Top stories in higher ed for Friday
Lumina Foundation is committed to increasing the proportion of Americans with high-quality degrees, certificates and other credentials to 60 percent by 2025.
January 10, 2020
Jamie Merisotis
Colleges Are Beginning to Tackle Student Homelessness
Emily Nonko, Next City
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Miguel Ortiz-Cruz was a junior at North Carolina State University when Hurricane Florence hit. Three years earlier, he had come to college on a full-ride scholarship. A year later, he planned to graduate with a degree in graphic communications. But now he had to figure out how to maintain his education while his family had been left homeless. 

Mary Haskett, a psychology professor at North Carolina State, isn't surprised by the number of students struggling with food or housing instability at her institution. A new collaborative effort aims to help. 

Jamie Merisotis
The Moral Imperative Driving Digital Credentialing
The EvoLLLution
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Digital credentialing has become a key force in upskilling employees before their skills become irrelevant. 

In this interview, Kathleen deLaski of Education Design Lab discusses the value of digital credentials, the impact they have on society, and the challenges facing their broad proliferation.

Jamie Merisotis
Inequities in Advanced Coursework
The Education Trust
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Colleges are the pipeline to good jobs and the middle class, yet for many students of color and students from low-income backgrounds, a higher education degree remains out of reach. High college costs are a major factor, but a lack of access to advanced courses is another all-too-common barrier. 

A new report examines these inequities—and potential solutions for change. 

Jamie Merisotis
The Truth About College Admission
New Hampshire Public Radio
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In a time when the college admission process seems fraught with mystery, anxiety, and competitiveness, two authors on the subject balance the why with the how.

On this episode of The Exchange, Brennan Barnard and Rick Clark guide students and families through the deeper questions of why they want to go to college and what they hope to achieve. 

Local Economy Drives Academic Agenda
Marjorie Valbrun, Inside Higher Ed
Can a Different Approach to Testing Help Students Remember What They Learn?
Beckie Supiano, The Chronicle of Higher Education
Most Americans Say There Is Too Much Economic Inequality in the US, But Fewer Than Half Call It a Top Priority
Juliana Menasce Horowitz, Ruth Igielnik, and Rakesh Kochhar, Pew Research Center
Commentary: Stepping Away From the Brink: Community Colleges and Their Important Role in a More Equitable World
Edward Summers, Adriel A. Hilton, and Lessie Branch, Diverse Issues in Higher Education
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Top stories in higher ed for Friday
Lumina Foundation is committed to increasing the proportion of Americans with high-quality degrees, certificates and other credentials to 60 percent by 2025.
January 10, 2020
Jamie Merisotis
Colleges Are Beginning to Tackle Student Homelessness
Emily Nonko, Next City
SHARE:  Facebook Twitter

Miguel Ortiz-Cruz was a junior at North Carolina State University when Hurricane Florence hit. Three years earlier, he had come to college on a full-ride scholarship. A year later, he planned to graduate with a degree in graphic communications. But now he had to figure out how to maintain his education while his family had been left homeless.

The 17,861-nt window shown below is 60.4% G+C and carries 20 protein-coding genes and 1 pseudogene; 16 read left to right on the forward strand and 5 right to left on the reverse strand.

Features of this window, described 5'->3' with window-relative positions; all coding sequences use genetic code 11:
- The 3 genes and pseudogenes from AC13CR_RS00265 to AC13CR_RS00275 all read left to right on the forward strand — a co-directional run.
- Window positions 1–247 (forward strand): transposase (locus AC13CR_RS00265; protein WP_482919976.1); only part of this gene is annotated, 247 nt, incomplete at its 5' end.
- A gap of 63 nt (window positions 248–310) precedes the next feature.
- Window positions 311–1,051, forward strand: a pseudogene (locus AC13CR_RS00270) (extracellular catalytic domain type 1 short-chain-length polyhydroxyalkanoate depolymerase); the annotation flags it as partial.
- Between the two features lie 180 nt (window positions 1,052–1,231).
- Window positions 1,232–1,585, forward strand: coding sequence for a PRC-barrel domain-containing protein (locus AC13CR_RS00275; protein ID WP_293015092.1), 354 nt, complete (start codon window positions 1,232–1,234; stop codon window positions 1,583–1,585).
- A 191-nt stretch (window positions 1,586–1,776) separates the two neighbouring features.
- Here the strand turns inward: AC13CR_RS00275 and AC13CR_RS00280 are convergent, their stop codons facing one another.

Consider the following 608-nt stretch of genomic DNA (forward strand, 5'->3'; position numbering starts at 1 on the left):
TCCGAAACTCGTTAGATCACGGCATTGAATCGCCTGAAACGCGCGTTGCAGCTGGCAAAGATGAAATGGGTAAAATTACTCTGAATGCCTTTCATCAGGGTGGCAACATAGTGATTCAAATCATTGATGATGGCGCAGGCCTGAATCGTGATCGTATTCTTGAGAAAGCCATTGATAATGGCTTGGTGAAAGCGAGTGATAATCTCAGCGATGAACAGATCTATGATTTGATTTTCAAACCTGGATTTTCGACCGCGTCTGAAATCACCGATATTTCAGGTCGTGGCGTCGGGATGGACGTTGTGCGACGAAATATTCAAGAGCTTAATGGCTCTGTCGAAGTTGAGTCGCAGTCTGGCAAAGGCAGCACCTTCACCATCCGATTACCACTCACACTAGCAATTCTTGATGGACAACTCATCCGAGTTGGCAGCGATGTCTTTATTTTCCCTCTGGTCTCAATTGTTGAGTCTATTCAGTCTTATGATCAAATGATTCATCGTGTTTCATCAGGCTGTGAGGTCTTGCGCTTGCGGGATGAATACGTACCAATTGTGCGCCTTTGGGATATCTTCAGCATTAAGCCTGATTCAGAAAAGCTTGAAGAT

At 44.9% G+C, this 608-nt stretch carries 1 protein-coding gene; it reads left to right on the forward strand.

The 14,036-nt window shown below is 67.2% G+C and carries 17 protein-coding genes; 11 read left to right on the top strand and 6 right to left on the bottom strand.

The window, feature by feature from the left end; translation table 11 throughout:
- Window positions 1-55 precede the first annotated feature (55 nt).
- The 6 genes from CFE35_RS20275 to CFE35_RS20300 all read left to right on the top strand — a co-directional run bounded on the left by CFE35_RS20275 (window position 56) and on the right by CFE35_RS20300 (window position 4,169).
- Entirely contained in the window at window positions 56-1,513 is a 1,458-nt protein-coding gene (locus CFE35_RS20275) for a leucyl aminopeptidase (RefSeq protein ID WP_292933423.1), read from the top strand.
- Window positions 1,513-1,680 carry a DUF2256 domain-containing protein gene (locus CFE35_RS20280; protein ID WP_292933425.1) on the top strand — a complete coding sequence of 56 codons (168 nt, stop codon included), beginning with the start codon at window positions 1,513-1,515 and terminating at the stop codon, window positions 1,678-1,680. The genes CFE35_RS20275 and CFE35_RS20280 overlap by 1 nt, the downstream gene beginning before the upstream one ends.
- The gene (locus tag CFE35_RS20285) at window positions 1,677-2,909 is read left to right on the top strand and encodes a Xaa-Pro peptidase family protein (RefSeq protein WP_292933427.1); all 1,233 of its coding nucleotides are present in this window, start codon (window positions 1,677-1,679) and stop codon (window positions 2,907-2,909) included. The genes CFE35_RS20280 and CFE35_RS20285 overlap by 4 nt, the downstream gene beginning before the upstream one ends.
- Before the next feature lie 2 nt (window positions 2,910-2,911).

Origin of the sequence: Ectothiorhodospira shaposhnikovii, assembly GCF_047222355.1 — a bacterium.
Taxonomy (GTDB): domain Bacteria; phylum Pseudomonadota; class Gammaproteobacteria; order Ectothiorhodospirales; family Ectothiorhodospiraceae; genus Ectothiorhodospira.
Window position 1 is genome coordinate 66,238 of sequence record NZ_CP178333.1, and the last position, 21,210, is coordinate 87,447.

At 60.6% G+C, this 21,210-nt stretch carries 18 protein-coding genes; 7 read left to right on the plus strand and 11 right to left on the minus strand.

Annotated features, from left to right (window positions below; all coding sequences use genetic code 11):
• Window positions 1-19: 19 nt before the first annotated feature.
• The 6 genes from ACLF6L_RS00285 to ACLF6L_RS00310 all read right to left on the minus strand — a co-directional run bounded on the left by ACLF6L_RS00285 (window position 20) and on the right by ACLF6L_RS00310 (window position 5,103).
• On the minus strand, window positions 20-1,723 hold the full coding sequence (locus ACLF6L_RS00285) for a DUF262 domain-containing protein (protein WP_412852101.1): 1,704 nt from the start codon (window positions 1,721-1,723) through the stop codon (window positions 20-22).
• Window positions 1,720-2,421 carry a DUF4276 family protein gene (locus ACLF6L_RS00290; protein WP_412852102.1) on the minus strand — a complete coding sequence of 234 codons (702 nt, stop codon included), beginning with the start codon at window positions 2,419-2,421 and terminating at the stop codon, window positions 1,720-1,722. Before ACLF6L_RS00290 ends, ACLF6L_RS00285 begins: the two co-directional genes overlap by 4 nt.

Mary Haskett, a psychology professor at North Carolina State, isn't surprised by the number of students struggling with food or housing instability at her institution. A new collaborative effort aims to help. 

Jamie Merisotis
The Moral Imperative Driving Digital Credentialing
The EvoLLLution
SHARE:  Facebook Twitter

Digital credentialing has become a key force in upskilling employees before their skills become irrelevant. 

In this interview, Kathleen deLaski of Education Design Lab discusses the value of digital credentials, the impact they have on society, and the challenges facing their broad proliferation.

Jamie Merisotis
Inequities in Advanced Coursework
The Education Trust
SHARE:  Facebook Twitter

Colleges are the pipeline to good jobs and the middle class, yet for many students of color and students from low-income backgrounds, a higher education degree remains out of reach. High college costs are a major factor, but a lack of access to advanced courses is another all-too-common barrier. 

A new report examines these inequities—and potential solutions for change. 

Jamie Merisotis
The Truth About College Admission
New Hampshire Public Radio
SHARE:  Facebook Twitter

In a time when the college admission process seems fraught with mystery, anxiety, and competitiveness, two authors on the subject balance the why with the how.

On this episode of The Exchange, Brennan Barnard and Rick Clark guide students and families through the deeper questions of why they want to go to college and what they hope to achieve. 

Local Economy Drives Academic Agenda
Marjorie Valbrun, Inside Higher Ed
Can a Different Approach to Testing Help Students Remember What They Learn?
Beckie Supiano, The Chronicle of Higher Education
Most Americans Say There Is Too Much Economic Inequality in the US, But Fewer Than Half Call It a Top Priority
Juliana Menasce Horowitz, Ruth Igielnik, and Rakesh Kochhar, Pew Research Center
Commentary: Stepping Away From the Brink: Community Colleges and Their Important Role in a More Equitable World
Edward Summers, Adriel A. Hilton, and Lessie Branch, Diverse Issues in Higher Education
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